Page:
Quite a few of our favorite budget wines these days hail from Italy. We can't get enough of Santa Tresa 2011 Cerasuolo di Vittoria Classico DOCG ($12), a Sicilian wine made with a blend of Nero d'Avola and Frappato. It's packed full of dark pie-cherry fruit, juicy and round and easy-drinking, with a touch of violets and cocoa for interest. At dinner parties, we love to serve this juicy wine slightly chilled.

Another Italian favorite: Grifalco 'Gricos' Aglianico del Vulture ($15), from the volcanic soils of Basilicata (a Southern spot around the arch of Italy's boot). With flavors of smoke and charred meat, this wine is totally ready for your grill, offering spicy rosemary and violets to complement your grilled lamb chops or steak, with plenty of tannin and acid to cut through the richness.

We recently traveled in Piedmont, land of lauded Barbaresco and Barolo. But we'll let you in on a little secret: to be honest, the most delicious wines to drink at restaurants there were the entry-level Nebbiolos; the lighter, simpler table wines that aren't dressed up in lots of fancy (read: expensive) barrel-aging. Case in point: Produttori del Barbaresco Langhe Nebbiolo is a wine we buy year after year for around $20. This 100% Nebbiolo, mostly made from grapes grown on younger vines, is fermented in stainless steel and aged for six months in huge casks. It's a little rustic, but it shows off Nebbiolo's pretty herbal and dried-cherry side, with a lovely wash of eucalyptus. (Pour it in a decanter or pitcher 30 minutes before dinner for best results.)

But of course we're drinking domestic wines, too. Tendu Red ($20-21 for 1L), produced by star winemaker Steve Matthiasson, shows off how beautifully Italian grapes can perform in California. Early-harvested Aglianico, Montepulciano, and Barbera are fermented in stainless steel, aged in neutral barrels, and bottled without filtration or sulfur. The alcohol level is just 12.5 % ABV, and the wine ends up fruity and fresh, like tart cranberries with a touch of star anise. All that freshness makes it food-friendly, whether you're eating sliders or tacos or pizza on the grill. This wine comes in a liter bottle, so you get a third more wine in a party-friendly package.

Luke Bass of Russian River's acclaimed Porter-Bass says he's making his table wines, called Poco a Poco, using "the best affordable organic grapes I can find." He doesn't add commercial yeast or filter the wines, and ages them in used oak barrels. Seek out the Poco a Poco 2012 Russian River Zinfandel ($18) which is delightfully peppery and juicy with refreshingly tart acidity. It's perfect for drinking with pre-dinner olives or a spice-rubbed lamb chop..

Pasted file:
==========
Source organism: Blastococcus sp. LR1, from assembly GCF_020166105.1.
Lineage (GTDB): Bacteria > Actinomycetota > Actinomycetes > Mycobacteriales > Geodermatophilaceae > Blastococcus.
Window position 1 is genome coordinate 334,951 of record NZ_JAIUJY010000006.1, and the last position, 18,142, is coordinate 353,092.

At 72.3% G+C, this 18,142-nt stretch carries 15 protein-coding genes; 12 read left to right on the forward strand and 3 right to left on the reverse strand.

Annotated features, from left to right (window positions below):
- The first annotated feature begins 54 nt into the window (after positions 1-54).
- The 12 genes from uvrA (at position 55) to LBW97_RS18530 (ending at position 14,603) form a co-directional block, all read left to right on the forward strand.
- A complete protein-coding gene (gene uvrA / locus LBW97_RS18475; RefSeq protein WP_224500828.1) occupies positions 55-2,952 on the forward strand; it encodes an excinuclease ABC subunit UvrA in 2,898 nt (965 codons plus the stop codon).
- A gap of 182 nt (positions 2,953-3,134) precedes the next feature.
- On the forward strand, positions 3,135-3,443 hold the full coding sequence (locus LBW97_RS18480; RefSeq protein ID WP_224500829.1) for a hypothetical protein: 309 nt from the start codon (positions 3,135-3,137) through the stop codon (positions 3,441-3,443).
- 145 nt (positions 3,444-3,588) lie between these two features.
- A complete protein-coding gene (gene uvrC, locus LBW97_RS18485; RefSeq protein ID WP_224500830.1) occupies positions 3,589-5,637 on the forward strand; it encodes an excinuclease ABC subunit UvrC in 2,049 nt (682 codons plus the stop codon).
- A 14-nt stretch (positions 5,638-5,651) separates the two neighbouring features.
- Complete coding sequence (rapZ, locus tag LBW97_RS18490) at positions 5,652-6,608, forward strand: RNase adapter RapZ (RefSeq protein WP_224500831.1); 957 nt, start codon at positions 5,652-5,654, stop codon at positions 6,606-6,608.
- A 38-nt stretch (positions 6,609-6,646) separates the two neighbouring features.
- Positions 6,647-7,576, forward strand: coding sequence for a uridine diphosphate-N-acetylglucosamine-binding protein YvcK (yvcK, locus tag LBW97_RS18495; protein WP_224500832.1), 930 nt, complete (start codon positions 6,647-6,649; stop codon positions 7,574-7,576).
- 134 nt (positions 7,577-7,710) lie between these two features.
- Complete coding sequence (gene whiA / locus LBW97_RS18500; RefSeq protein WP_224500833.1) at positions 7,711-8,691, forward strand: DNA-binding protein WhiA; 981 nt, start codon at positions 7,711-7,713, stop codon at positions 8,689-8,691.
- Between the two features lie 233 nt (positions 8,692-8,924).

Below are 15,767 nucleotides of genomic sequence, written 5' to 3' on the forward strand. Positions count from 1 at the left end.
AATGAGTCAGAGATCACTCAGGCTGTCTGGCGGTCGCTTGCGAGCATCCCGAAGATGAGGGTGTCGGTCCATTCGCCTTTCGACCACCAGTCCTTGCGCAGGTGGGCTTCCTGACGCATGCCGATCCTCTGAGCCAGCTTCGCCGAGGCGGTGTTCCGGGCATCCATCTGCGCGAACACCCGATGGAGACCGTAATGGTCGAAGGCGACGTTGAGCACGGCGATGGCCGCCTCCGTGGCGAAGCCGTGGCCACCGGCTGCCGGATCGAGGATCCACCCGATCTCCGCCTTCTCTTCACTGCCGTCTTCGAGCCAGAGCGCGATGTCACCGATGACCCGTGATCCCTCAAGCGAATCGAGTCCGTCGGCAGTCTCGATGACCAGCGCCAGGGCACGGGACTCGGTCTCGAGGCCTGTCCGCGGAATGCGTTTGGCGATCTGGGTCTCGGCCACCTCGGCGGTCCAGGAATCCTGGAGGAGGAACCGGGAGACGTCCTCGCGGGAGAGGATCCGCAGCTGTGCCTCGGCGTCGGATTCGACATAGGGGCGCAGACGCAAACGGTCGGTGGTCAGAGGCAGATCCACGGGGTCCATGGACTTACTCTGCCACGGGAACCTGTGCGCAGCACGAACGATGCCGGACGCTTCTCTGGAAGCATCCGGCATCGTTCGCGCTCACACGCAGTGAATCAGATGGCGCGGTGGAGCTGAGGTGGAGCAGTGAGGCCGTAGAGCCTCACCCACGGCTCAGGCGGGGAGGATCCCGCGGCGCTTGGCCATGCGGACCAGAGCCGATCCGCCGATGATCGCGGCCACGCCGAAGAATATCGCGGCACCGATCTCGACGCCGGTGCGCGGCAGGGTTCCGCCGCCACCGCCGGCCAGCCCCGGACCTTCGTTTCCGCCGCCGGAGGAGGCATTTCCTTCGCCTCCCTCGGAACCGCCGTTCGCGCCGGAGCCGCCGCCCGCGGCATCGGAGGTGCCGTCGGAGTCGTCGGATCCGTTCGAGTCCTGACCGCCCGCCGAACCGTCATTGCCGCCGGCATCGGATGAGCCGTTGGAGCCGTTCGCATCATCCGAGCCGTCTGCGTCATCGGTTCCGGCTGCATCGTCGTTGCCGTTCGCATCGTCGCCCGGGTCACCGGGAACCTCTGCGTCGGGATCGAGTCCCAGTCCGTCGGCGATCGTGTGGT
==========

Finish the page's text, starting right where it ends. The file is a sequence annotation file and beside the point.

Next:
If we had to pick just one, we'd crown Division-Villages 2013 Methode Carbonique Pinot Noir ($19) as the truly perfect summer red. It's the juicy, fresh wine you want to drink with hamburgers on the grill. It reminds us of just-picked raspberries, and it's a great one to stick in the fridge for a bit before serving, which will emphasize its brightness and help keep everyone cool.

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Best Sparkling Wine Under $20

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We'll splurge for Champagne without too much of an excuse, but it's always fun to find sparkling wine that doesn't cause a sigh at the cash register. Domaine J. Laurens Cremant de Limoux Brut ($14) is just the thing to make a weeknight gathering feel special. It'll zing you with green-apple tartness backed up by a hint of marzipan: pair it with fried chicken and you'll wish you had a second bottle around.

Sommariva Prosecco di Conegliano-Valdobbiadene Superiore Brut ($14) is delicate and floral, reminiscent of white peaches, white tea, and a splash of elderflower cordial, but with enough brightness and acidity to keep things fresh. Serve this fragrant wine with a cheese plate, before or after dinner, or go for the egg rolls and a few glasses of this stuff.

Martin Soler Rosé Brut Cava ($16) This isn't a pale pink wallflower: it's magenta hued and crammed full of flavor, like a cup full of sorbet made from perfectly ripe strawberries. It's fun, delicious stuff that's just as comfortable with a fancy salmon feast or sipped in front of the TV with Thai delivery. The wine is produced from 100% Trepat grapes, a red-skinned variety that's mostly grown in Northeast Spain. It goes through a secondary fermentation in the bottle (like Champagne) and is aged 15 months.

Antech Emotion Crémant de Limoux 2010 ($15) has a cheesy name, but it's serious wine: one of the best affordable sparklers we know. It's a pale pink blend of Chardonnay and Chenin Blanc with a bit of Mauzac and Pinot Noir, with fine, delicate bubbles produced by the traditional Champagne method. The wine is all about juicy cranberry and tart lemon flavors. Pour it with goat cheeses or pretty much any sort of seafood.

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Note: Wines provided as tasting samples for review consideration with the exception of Domaine Courtault-Tardieux Pineau d'Aunis, Tire Pé Diem, and Grifalco 'Gricos' Aglianico del Vulture.